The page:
From a great piece by Sports Illustrated’s Sam Amick:
“What we told the players again today was that we could not trade one off for the other,” Silver said of BRI and system issues. “As much as we would like to find a way for a so-called win-win for both parties, or we win one and you win one, in terms of the future of this league, we don’t think it makes sense.”
via David Stern, NBA turn labor negotations into disgrace – Sam Amick – SI.com.
This was another quote in the midst of all the disaster of Thursday’s meetings to get lost in the shuffle. But nothing explains the league’s position quite like this. If you and I negotiate over something, we’re going to reach a conclusion which is at some level, a win-win in most instances. Even if one of us wins more than the other, both sides are getting something out of it. If two companies negotiate a business deal, most often it involves satisfactory terms for both sides. That’s not what’s going on here. At all.
The implication from Silver’s statement can be interpreted as such:
“It doesn’t make sense for the players to win anything. It only makes sense for us to win everything. BRI, system, everything.” What’s more, considering the concessions the players have already made in negotiations, it’s not just winning. It’s “it only makes sense if we achieve total victory and win overwhelmingly.” This will not be news for most of you. But if you’re pondering the insanity of both sides being so close and not being willing to make a deal, this is a good explanation. It’s not about the win. They’ve got that. It’s about the rout.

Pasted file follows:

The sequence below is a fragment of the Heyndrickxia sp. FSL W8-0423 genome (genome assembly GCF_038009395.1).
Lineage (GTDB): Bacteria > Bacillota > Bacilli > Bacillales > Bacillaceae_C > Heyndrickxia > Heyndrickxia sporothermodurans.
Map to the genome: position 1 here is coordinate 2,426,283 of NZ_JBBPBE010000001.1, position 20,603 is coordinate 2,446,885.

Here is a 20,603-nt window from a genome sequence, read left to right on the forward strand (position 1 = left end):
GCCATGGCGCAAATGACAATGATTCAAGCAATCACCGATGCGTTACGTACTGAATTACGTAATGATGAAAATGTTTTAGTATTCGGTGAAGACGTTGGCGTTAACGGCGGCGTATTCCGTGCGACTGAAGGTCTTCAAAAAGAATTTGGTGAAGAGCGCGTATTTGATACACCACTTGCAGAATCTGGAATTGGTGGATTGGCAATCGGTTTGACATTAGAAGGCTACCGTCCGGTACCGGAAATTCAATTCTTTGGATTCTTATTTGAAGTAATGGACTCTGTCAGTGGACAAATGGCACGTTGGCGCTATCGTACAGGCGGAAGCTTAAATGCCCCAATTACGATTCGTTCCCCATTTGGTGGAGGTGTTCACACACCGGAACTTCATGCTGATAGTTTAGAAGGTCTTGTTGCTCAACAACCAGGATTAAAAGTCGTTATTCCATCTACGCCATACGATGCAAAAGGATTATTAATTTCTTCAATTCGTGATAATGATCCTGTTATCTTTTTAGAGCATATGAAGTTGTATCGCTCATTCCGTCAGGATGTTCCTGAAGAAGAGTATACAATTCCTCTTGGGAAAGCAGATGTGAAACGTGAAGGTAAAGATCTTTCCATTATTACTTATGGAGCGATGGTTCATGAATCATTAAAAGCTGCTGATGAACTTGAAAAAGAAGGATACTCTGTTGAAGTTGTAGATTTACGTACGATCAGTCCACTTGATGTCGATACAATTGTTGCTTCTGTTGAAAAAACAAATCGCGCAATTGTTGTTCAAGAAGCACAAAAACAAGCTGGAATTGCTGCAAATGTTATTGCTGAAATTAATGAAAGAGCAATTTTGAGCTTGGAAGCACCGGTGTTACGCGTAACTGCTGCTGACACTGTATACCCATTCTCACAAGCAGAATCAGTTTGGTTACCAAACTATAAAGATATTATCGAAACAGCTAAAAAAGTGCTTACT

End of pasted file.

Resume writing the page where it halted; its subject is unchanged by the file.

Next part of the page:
With so much focus in recent weeks being on NBA players speaking out on social issues, it’s worth remembering that Kareem Abdul-Jabbar has been one of the most vocal athletes in America on these things for decades. The Hall of Fame and all-time leading scorer in NBA history addressed the Democratic National Convention on Thursday evening, urging voters to vote for Hillary Clinton in November, and opened his remarks by introducing himself as Michael Jordan, because “Donald Trump couldn’t tell the difference.”
You can watch the video of his speech below:
In the weeks since Kevin Durant announced he was signing with the Golden State Warriors, we have yet to hear Russell Westbrook speak on his former teammate’s decision. This week, ESPN.com’s Royce Young indicated in a podcast interview that Durant was telling Westbrook and others in the days leading up to his decision that he was coming back to Oklahoma City. He later walked back his report, saying he misspoke. On Thursday, Durant himself told The Vertical‘s Shams Charania that he never said any such thing, or misled Westbrook or anyone else about his intentions.
“It’s false,” Durant told The Vertical on Thursday. “I didn’t say that – words about me telling Russell or Nick that I would stay or leave never came out of my mouth. We met as teammates, but no promises came out of it. In this day and age, I can’t control anything people claim out there. Someone can go out and say something random right now, and people will believe it.
“I never told Russell or Nick [Collison], ‘All right, guys, I’m coming back to the Thunder’ – and then a week later, I decide not to. Never happened. I don’t operate like that. I heard people say that story, but it’s not the truth.”
So that settles that.
CHICAGO (AP) The Chicago Bulls have signed guard Spencer Dinwiddie.
The Bulls acquired Dinwiddie in a trade with Detroit last month and waived him three weeks ago. He spent two years with the Pistons and appeared in 12 games last season, averaging 4.8 points and 13.3 minutes.
The Bulls announced the move Thursday.